A physics professor from the University of California, Santa Cruz and a scientist at Hitachi Global Storage Technologies have reported in a scientific journal that spinning magnetic fields can cause “avalanche” effects/ripples across the surface of disks, resulting in a loss of data on the disk drive.
The two scientists speculate that when a disk read/write head is above an area of a disk and writes to it with a one or zero the magnetic polarity of the atoms in the bit underneath the head is altered. This polarity is a spinning direction of the atoms. Each atom “wobbles” as it spins, similar to the way the Earth rotates on its axis, a phenomenon known as precession.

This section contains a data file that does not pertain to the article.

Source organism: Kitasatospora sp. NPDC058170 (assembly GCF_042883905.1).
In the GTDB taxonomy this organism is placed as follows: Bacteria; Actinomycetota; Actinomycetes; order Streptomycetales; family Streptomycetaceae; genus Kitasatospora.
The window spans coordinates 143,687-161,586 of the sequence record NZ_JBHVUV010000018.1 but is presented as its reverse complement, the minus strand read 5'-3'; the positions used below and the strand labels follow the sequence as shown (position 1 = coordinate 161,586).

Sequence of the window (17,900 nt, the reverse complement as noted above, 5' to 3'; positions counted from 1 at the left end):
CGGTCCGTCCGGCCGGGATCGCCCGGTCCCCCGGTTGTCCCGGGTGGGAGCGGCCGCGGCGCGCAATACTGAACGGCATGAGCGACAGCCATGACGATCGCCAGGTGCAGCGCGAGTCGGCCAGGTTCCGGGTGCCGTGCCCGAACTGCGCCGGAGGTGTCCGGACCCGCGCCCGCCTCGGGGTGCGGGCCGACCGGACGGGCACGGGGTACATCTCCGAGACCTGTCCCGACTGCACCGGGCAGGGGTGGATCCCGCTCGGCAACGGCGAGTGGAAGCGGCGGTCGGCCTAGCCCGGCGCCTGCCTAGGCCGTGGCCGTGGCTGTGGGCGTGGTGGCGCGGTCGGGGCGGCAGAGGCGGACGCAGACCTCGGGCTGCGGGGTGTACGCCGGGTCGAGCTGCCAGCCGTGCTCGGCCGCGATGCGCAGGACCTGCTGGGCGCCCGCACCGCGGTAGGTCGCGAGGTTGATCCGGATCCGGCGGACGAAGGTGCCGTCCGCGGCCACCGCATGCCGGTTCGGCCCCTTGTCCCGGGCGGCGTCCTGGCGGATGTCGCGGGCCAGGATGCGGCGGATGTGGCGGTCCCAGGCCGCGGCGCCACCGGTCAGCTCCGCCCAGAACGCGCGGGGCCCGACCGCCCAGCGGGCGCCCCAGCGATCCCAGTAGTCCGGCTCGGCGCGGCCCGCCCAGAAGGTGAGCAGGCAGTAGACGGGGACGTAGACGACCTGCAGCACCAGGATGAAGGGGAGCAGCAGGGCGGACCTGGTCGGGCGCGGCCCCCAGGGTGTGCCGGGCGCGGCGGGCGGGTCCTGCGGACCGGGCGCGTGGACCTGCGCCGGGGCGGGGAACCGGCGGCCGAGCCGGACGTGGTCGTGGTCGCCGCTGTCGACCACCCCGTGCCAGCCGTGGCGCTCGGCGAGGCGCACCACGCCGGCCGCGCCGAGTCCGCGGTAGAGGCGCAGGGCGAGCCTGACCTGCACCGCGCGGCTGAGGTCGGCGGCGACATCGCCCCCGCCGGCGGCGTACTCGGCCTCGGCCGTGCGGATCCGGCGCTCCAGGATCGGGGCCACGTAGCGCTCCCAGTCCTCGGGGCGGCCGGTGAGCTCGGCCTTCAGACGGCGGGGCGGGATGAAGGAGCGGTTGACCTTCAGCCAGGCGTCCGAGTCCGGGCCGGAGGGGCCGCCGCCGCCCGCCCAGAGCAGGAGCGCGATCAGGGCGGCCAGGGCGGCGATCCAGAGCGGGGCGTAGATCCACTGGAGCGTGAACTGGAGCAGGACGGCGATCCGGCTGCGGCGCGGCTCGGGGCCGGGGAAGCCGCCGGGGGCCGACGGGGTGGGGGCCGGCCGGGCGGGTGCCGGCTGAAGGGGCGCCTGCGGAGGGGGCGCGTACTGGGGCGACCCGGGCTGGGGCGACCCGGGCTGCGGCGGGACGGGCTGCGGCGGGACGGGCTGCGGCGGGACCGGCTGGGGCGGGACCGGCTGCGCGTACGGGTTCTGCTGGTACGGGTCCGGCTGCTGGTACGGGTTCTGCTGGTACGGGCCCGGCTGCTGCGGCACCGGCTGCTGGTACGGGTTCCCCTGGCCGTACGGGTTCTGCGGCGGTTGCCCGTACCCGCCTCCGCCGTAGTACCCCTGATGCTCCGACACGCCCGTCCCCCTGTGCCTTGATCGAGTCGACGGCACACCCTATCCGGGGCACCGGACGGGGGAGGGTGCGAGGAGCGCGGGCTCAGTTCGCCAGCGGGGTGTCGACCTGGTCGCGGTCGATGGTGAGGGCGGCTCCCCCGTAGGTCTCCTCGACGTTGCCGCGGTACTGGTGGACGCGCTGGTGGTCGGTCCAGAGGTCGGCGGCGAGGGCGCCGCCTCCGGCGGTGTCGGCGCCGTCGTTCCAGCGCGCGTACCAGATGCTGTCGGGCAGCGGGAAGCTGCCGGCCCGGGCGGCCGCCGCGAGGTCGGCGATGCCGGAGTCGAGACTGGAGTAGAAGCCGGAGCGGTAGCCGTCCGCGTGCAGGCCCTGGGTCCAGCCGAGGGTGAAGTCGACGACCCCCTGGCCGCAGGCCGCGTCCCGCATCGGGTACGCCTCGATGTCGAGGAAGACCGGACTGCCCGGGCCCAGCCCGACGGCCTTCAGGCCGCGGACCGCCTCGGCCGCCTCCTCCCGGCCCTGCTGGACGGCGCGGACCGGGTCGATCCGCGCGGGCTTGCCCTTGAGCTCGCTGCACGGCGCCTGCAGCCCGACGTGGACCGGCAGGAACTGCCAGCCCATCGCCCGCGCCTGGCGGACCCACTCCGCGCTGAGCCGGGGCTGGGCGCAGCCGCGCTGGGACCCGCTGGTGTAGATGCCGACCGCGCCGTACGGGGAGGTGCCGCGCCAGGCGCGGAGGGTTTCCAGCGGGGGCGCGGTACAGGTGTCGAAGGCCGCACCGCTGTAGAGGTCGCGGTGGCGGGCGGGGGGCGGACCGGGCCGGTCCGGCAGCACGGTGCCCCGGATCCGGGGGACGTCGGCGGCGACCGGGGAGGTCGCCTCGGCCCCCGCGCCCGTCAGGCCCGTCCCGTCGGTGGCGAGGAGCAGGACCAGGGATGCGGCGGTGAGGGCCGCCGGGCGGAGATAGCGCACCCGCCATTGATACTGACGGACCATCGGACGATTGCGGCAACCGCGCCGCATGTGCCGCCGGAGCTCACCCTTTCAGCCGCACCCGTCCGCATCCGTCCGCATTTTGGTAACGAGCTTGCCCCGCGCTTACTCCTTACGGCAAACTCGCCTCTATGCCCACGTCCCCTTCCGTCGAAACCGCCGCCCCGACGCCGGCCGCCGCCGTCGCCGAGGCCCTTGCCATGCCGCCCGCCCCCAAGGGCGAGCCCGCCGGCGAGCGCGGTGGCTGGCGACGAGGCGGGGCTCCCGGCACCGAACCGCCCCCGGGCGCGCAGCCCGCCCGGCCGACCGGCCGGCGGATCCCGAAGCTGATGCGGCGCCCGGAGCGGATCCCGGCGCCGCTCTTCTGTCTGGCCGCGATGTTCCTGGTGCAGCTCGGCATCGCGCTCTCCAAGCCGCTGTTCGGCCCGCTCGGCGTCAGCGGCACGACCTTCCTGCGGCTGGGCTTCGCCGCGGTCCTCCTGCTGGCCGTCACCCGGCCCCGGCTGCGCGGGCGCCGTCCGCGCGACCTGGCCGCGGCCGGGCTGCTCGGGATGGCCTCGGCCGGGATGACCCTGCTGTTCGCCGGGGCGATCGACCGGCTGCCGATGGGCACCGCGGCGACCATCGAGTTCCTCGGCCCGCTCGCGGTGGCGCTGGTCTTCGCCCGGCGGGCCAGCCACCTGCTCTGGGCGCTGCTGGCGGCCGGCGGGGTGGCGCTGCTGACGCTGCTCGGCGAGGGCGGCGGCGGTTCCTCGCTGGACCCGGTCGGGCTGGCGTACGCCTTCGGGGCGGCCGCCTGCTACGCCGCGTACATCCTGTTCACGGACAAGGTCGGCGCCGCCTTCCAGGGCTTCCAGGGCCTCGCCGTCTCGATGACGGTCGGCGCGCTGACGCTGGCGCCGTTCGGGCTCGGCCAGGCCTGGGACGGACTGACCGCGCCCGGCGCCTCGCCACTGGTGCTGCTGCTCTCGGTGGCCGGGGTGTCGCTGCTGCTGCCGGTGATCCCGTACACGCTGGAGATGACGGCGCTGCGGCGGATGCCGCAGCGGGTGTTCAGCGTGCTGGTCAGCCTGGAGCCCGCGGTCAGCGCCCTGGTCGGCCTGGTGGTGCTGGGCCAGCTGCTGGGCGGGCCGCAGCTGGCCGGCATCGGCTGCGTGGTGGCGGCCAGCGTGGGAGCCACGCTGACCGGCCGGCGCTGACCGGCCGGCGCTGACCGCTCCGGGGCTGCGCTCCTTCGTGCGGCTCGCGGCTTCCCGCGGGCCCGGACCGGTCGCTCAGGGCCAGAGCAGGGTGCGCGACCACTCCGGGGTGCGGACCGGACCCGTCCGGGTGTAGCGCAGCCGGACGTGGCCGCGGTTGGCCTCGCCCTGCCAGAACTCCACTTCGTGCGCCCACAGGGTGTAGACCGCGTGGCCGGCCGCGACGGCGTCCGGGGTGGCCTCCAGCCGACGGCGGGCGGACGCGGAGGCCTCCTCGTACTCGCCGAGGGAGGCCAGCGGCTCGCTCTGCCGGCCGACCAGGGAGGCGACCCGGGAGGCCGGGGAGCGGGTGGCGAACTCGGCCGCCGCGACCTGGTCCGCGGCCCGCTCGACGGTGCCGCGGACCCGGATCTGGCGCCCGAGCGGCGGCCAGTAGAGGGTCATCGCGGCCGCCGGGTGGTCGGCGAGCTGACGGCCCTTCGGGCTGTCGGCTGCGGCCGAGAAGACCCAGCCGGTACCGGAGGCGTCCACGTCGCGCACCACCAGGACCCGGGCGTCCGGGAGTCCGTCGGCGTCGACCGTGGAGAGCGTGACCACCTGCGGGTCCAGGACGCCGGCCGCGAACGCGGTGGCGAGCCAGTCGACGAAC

As the atoms undergo spin precession they are stopped by other atoms going in another spin direction, but while they are wobbling they exert sufficient force on nearby atoms to also change their spin direction. This creates an avalanche type of spin precession that happens before it is in contact with the magnetic recording material due to an increase in the distance from the write head.
The scientists also postulate that recording material with a better-formulated chemistry could increase the damping effect and reduce or stop the spin precession avalanche effect; which in turn would reduce disk drive data loss from the effect.
While the data loss isn’t a widely occurring thing the probability of it happening increases as disk drive capacity increases, meaning a greater areal density, and more closely-packed and smaller magnetic areas (bits) on the surface of the disk.
By measuring the damping ability of materials for the magnetic recording layer, as well as their other magnetic properties, the scientists hope to make changes to the recording layer chemistry that will create more reliable disk drives.